Nicki also has a cat as her detective, called Nightshade, who speaks English. The book is based in a hotel and she mixes criminal activity with magic and in her book, but managing not to go too far into fantasy. The mix of crime and fantasy sounds fun. It sounded like there was some humour to be found in it too. 

Sharna is a director at Site Gallery. She has also written her debut novel – The High Rise Mystery, set on an estate in skinny towers, based on brutalist design. It was interesting to hear that she actually talked to an architect about this and how she didn’t want to stereotype her characters.

There was an interesting discussion about the interactivity that can be gained within stories, somewhat a different angle, which really got my attention. I myself like this too. It doesn’t seem to matter what you’re reading to someone, there’s always ways to interact, whether it is through some repetition or discussion or other involvement. It was mentioned how reluctant readers have got into the authors books and how there is something very universal about crime books. It was useful to hear how crime books for children can actually empower them as they try to find the clues to solve the mystery, alongside the protagonist to see how far they can go in being a detective too as they read.

There was much discussion about crime for children’s books and this was really interesting, since any criminal activity is obviously quite dark, but the discussion resulted in that there can be motives and it can be written in a way children can understand.

Age Groups

It was great to hear authors talking about age indicators when it comes to crime, such as books now being Middle Grade, YA etc. The discussion brought many interesting elements such as parents wanting guidance, but authors do reckon that children are well equipped to deal with death. This went further into stating that it’s the way things are written and the fact there are resolutions at the end can bring comfort to children, even when characters have been through a lot. It was mentioned that these stories can bring some elements of learning for children. It was decided that sometimes some subjects are more suitable for YA than for younger children.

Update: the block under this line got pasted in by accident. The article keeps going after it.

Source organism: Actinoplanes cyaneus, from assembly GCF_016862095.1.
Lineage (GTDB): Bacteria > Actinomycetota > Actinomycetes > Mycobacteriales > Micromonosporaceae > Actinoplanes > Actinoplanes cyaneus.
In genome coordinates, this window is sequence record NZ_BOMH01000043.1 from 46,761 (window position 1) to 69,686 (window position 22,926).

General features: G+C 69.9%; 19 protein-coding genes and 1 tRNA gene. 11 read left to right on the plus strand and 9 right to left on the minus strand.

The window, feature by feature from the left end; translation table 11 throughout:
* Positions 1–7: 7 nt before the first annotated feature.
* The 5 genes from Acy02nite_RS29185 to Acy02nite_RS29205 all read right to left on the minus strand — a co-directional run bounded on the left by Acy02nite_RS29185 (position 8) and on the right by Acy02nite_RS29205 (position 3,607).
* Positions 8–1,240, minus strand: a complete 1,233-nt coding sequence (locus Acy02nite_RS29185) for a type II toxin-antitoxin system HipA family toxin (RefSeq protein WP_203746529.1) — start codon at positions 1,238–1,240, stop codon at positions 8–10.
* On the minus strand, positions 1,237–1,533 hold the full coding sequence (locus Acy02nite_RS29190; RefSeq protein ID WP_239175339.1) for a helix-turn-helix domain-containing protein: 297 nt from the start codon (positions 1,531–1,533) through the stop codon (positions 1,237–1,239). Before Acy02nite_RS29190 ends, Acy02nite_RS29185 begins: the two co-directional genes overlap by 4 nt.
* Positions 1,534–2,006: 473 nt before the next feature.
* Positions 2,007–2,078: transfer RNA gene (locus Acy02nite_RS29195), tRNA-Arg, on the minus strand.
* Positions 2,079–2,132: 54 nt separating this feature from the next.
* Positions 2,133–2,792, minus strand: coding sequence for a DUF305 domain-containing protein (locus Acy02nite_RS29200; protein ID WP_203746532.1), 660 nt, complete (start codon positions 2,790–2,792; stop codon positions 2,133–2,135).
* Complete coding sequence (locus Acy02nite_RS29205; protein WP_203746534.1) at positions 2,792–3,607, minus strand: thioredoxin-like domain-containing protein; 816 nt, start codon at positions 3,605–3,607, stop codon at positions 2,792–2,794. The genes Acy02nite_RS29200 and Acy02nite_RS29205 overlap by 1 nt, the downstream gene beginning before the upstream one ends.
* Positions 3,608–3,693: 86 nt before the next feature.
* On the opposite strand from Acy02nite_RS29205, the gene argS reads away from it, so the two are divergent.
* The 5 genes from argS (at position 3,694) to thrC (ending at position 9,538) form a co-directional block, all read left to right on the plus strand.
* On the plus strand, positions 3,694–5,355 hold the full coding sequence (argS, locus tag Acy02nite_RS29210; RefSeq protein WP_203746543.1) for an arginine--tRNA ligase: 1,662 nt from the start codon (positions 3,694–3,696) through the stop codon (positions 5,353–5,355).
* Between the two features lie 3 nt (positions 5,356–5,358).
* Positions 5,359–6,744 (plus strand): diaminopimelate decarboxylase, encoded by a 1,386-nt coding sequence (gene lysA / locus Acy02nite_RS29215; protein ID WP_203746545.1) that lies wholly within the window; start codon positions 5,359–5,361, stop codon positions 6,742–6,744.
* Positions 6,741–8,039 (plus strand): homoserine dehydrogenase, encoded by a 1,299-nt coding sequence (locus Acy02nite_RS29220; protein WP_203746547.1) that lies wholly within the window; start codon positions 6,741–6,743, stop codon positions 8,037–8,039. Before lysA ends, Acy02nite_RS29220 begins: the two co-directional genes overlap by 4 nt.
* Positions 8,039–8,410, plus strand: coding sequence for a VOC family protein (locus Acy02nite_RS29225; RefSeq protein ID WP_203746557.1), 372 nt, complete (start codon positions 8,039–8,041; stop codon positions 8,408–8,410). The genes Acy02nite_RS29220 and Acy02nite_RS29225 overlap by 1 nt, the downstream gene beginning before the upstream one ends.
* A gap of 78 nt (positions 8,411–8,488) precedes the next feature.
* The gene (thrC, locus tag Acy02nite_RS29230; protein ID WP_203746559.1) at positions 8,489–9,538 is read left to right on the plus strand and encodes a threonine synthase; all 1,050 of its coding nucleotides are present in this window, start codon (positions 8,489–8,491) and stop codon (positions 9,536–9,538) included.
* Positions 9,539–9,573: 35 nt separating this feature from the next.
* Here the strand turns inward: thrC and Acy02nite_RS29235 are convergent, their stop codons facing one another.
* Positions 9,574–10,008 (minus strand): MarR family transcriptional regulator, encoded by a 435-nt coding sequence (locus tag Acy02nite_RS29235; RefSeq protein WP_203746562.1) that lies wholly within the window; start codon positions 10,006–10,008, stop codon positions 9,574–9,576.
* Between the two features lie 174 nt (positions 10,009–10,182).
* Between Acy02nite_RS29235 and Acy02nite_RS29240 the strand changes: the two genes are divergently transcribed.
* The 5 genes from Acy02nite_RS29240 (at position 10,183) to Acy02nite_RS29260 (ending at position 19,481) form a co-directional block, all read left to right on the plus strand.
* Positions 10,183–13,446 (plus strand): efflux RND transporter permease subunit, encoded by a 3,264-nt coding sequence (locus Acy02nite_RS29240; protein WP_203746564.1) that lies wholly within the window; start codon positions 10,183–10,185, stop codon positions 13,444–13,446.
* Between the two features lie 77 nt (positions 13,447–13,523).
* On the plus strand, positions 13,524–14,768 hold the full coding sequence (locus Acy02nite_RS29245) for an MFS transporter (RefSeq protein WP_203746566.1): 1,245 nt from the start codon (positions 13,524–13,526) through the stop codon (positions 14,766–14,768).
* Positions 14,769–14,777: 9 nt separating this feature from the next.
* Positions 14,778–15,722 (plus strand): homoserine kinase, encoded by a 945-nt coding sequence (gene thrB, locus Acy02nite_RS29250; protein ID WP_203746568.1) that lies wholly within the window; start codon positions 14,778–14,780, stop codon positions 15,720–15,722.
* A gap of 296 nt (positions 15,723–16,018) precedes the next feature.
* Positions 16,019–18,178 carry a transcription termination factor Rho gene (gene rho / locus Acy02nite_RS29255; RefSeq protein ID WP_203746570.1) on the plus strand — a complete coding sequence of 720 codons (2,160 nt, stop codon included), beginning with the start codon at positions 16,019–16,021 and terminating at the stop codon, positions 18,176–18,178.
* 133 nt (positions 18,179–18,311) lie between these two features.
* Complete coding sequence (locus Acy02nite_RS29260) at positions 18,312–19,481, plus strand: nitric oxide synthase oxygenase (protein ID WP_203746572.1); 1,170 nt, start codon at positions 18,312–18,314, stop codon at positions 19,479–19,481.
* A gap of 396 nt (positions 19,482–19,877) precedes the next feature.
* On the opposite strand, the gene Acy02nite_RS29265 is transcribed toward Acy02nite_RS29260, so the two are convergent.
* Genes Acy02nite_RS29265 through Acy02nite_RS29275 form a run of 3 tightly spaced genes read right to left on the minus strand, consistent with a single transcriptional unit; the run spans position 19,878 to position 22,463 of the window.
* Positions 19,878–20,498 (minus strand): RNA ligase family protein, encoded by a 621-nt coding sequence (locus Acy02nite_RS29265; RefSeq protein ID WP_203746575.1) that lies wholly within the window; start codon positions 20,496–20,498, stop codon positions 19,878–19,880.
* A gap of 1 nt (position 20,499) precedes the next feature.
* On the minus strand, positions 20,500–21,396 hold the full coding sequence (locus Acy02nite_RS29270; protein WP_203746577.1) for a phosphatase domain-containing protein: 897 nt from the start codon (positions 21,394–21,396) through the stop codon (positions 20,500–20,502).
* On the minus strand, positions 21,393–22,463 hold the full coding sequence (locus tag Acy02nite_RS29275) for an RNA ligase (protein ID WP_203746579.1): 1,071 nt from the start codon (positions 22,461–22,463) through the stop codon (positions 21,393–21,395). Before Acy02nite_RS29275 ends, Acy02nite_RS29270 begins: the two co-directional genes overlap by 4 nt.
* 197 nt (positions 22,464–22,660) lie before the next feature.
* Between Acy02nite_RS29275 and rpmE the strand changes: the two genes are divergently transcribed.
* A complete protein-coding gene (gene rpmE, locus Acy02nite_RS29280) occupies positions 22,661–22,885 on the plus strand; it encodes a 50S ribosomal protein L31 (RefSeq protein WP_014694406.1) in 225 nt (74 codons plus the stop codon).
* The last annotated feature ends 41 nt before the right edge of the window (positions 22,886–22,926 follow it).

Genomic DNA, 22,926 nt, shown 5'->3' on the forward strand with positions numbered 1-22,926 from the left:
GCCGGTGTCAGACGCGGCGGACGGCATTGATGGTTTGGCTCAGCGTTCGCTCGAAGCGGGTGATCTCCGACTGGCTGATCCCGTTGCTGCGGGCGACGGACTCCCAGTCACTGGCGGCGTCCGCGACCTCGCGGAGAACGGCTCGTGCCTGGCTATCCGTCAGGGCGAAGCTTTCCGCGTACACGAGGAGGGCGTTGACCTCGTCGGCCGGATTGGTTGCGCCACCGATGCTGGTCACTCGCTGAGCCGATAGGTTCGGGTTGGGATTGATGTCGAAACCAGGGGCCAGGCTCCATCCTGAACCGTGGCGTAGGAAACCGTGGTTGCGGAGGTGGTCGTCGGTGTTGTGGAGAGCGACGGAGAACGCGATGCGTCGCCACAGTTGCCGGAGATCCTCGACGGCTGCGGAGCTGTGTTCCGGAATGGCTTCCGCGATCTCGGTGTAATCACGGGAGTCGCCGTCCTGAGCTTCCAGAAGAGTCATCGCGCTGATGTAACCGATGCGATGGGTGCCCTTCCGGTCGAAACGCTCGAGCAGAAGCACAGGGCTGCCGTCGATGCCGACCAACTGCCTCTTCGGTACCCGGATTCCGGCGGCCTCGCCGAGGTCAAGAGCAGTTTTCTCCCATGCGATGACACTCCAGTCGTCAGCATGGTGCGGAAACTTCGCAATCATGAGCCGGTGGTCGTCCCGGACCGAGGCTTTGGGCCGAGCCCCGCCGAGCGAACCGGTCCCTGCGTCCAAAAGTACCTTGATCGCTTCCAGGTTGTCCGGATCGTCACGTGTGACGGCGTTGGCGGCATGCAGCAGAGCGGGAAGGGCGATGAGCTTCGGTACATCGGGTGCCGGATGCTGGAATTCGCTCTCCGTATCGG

There was a nice mention of librarians in that the authors mentioned that librarians can work out which books are the best “fit” for individual children, which I must say is a skill.

The authors talked about what they have heard children say. They talked about how author events help children to discover books. They said children have said how involved they become in stories and want to inhabit the story’s world using their imaginations.

Tips when writing a children’s story